Like it or not, our society is one that thrives on having a short-term memory. This is especially the case in MMA where a fighter's most recent outing is what sticks as reality.
Enter Carlos Condit, the UFC interim 170-pound champion fresh off a title-winning performance that was as polarizing a victory as we've seen in the sport in quite some time.
Condit now sits on an interesting opportunity: enjoy his accomplishments and wait for a title unification bout against Georges St. Pierre or defend his belt for the first time this summer, either against de facto No. 1 contender Jake Ellenberger or Nick Diaz if his suspension either gets lifted or shortened. Among the writers of this site, media and fans, the opinion is split. Should Condit wait or defend?
To me, this is an easy one. Condit should defend his title this summer.
When the on-again, off-again title shot malarkey was muddying up the welterweight waters last fall, I thought Condit got screwed out of his then-promised title opportunity because St. Pierre says he demanded he fight Diaz instead. I like Condit and can appreciate how the former WEC Welterweight Champion has slowly evolved into one of the division's top talents. He earned his opportunity against Diaz a few weeks ago at UFC 143 and took advantage of it.
However, there's no doubt that his in-cage reputation took a big hit from fans and fighters alike with the win. Even his teammate at Greg Jackson's -- Diego Sanchez -- said that as a fan, he was down on the fight. People accused him of running and unfortunate connections to Kalib Starnes were made. Either you appreciated Condit's game plan or you despised it.
Even those like myself who thought Condit won felt a little empty after it was all said and done. It was ok, but was it what we expect out of a championship winning performance?
That brings us to last night when Ellenberger survived a fun scrap with at UFC On Fuel to win his sixth in a row. With Diaz likely out of the picture for most of the next year, it's hard to deny that he's now in prime position for a title shot of his own. There's simply not anyone else that has the creds right now to justify one, which is why this rematch of their September 2009 split decision makes a lot of sense for June or July.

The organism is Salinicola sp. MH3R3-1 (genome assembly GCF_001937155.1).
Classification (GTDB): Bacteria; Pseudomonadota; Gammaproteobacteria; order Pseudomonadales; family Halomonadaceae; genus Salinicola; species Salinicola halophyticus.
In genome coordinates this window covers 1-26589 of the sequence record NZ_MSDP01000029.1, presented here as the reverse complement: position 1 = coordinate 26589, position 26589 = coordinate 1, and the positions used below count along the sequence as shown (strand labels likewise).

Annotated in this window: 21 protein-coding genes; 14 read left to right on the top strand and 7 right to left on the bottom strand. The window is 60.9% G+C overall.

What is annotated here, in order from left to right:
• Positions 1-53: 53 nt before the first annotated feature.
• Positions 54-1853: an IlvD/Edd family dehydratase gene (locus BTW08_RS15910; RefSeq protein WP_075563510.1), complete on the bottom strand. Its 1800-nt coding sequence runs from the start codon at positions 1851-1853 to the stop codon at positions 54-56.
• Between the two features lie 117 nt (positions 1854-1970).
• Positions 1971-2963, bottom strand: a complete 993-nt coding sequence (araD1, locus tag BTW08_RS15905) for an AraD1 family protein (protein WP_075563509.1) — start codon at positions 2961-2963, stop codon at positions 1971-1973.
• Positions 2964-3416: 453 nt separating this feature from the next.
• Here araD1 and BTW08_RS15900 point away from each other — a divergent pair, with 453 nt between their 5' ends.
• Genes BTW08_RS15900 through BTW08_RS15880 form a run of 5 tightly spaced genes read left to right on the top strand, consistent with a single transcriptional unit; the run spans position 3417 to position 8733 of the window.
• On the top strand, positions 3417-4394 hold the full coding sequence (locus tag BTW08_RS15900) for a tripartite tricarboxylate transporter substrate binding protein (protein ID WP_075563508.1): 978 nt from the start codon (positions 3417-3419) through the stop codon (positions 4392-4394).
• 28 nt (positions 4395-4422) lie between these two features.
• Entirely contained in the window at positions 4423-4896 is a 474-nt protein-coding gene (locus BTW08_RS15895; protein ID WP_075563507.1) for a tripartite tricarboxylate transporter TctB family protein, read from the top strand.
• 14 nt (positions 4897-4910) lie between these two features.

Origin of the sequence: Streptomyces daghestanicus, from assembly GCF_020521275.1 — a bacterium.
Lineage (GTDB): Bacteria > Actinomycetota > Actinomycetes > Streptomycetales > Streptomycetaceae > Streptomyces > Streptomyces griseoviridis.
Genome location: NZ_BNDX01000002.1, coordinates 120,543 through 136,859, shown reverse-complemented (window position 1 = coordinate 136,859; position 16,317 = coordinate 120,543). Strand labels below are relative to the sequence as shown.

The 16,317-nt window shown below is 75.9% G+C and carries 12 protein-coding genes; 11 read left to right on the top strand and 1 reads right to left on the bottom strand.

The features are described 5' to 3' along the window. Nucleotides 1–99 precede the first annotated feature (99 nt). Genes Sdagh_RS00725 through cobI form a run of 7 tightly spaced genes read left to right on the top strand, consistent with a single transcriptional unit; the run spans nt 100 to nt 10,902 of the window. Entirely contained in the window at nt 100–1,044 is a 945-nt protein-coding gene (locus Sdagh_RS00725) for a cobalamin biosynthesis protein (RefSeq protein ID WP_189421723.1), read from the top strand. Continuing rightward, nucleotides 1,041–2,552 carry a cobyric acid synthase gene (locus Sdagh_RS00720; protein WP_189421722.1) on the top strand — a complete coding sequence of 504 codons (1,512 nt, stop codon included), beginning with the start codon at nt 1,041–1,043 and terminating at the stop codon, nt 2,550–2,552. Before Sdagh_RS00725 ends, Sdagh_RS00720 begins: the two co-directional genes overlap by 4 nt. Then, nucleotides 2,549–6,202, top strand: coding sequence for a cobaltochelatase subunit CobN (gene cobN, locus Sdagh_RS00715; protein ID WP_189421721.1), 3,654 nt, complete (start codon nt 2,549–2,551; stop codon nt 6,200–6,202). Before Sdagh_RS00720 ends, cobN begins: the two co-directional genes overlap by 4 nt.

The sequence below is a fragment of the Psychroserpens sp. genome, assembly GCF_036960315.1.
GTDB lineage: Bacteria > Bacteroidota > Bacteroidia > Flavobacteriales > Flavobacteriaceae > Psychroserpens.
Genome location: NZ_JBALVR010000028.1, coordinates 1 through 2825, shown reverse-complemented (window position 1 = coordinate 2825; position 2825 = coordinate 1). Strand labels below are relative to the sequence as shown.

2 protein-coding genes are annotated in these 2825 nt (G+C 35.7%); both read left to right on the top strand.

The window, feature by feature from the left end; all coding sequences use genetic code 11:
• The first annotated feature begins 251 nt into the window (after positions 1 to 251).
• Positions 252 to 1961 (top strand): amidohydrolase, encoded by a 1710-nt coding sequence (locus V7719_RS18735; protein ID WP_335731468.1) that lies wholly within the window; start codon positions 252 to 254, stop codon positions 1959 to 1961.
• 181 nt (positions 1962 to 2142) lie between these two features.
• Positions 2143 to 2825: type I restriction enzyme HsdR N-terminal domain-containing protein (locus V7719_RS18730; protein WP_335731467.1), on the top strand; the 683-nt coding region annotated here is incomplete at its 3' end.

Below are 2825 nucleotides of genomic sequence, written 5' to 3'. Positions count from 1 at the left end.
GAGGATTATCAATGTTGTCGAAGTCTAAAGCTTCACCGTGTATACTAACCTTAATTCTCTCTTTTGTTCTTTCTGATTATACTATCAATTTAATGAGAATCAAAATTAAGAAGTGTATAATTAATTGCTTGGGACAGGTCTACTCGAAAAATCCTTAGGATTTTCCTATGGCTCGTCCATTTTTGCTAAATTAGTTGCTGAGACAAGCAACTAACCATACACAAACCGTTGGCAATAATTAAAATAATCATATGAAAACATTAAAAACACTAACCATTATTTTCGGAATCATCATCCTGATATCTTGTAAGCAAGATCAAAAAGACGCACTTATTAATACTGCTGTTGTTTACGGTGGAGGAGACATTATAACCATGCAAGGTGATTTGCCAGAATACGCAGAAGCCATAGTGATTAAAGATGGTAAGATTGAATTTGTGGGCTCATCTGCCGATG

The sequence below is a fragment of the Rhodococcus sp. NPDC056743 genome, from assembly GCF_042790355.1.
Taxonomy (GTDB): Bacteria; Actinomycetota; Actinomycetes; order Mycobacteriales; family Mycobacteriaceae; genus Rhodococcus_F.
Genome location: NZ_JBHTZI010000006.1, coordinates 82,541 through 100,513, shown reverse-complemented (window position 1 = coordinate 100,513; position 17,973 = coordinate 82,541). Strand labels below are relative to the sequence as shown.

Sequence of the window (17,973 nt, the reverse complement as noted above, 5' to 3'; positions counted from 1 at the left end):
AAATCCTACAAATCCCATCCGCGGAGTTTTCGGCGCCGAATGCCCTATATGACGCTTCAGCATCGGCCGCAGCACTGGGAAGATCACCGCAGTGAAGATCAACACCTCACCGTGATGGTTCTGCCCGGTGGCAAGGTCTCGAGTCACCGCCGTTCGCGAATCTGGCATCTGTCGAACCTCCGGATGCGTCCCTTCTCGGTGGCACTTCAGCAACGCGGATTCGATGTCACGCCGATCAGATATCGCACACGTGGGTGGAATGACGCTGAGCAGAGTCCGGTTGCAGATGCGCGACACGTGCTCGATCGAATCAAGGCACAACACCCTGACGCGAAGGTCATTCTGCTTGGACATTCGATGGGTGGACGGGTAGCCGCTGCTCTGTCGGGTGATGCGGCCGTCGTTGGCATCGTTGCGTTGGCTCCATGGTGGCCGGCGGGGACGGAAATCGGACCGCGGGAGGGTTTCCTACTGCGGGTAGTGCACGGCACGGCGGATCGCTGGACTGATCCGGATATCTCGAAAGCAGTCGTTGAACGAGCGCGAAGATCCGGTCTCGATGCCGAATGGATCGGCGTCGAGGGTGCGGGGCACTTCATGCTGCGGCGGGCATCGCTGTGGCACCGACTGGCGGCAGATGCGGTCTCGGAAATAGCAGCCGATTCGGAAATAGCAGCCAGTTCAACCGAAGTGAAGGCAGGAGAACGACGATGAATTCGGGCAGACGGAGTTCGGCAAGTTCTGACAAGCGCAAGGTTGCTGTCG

Well, it makes sense to me anyway. I've heard arguments about how St. Pierre/Ellenberger wouldn't be a draw if Condit was to lose and that Condit should wait for his big payday against St. Pierre in a pay-per-view (PPV) hat will draw between 800,000 to 1 million buys.
After the jump, here's what I would say to that sentiment.
- St. Pierre vs. Condit or Ellenberger would draw the same amount of interest. Let's be realistic here: outside of Diaz, all other welterweight challengers to GSP are essentially the same person when it comes to promotion.
- It's an assumption that GSP will be 100% in November, which is the month Dana White threw out recently. I'll be selfish in saying that I don't want another Cain Velasquez situation where a champion is forced to rush back and then sets his career back further after his return fight. I want one of the best in the world to be healthy for as long as he can. If that means waiting a few extra months, so be it. Yeah, yeah, no one is ever 100% but this is a bit different than a muscle pull or sprain.
- People pointing to a possible Condit/Ellenberger clash as being a bad PPV draw need to chill out. The UFC will have 30+ shows this year, so the possibility of a poor draw as a main event is something they can shrug off quickly. They have had bad buy rates in the past and will have bad buy rates in the future.
With that many events, not putting together a champion vs. an obvious No. 1 challenger because it would be bad for business isn't an option. Anderson Silva vs. Yushin Okami, anyone?) There's always ways to help support in a co-main event spot.
The most important reason this needs to happen: Condit needs it to. Nine months on the shelf is too long to wait. What if he knocks out Ellenberger? That would not only help enhance a fight with GSP, but also erase this bad taste so many have in their mouths from the Diaz fight. A fighter entering the prime years of his career and fresh off achieving his dream of owning UFC gold shouldn't let the embers cool down.
It's time for Condit to cement himself as what he feels he is -- the best in the world -- and the way to do that is to fight.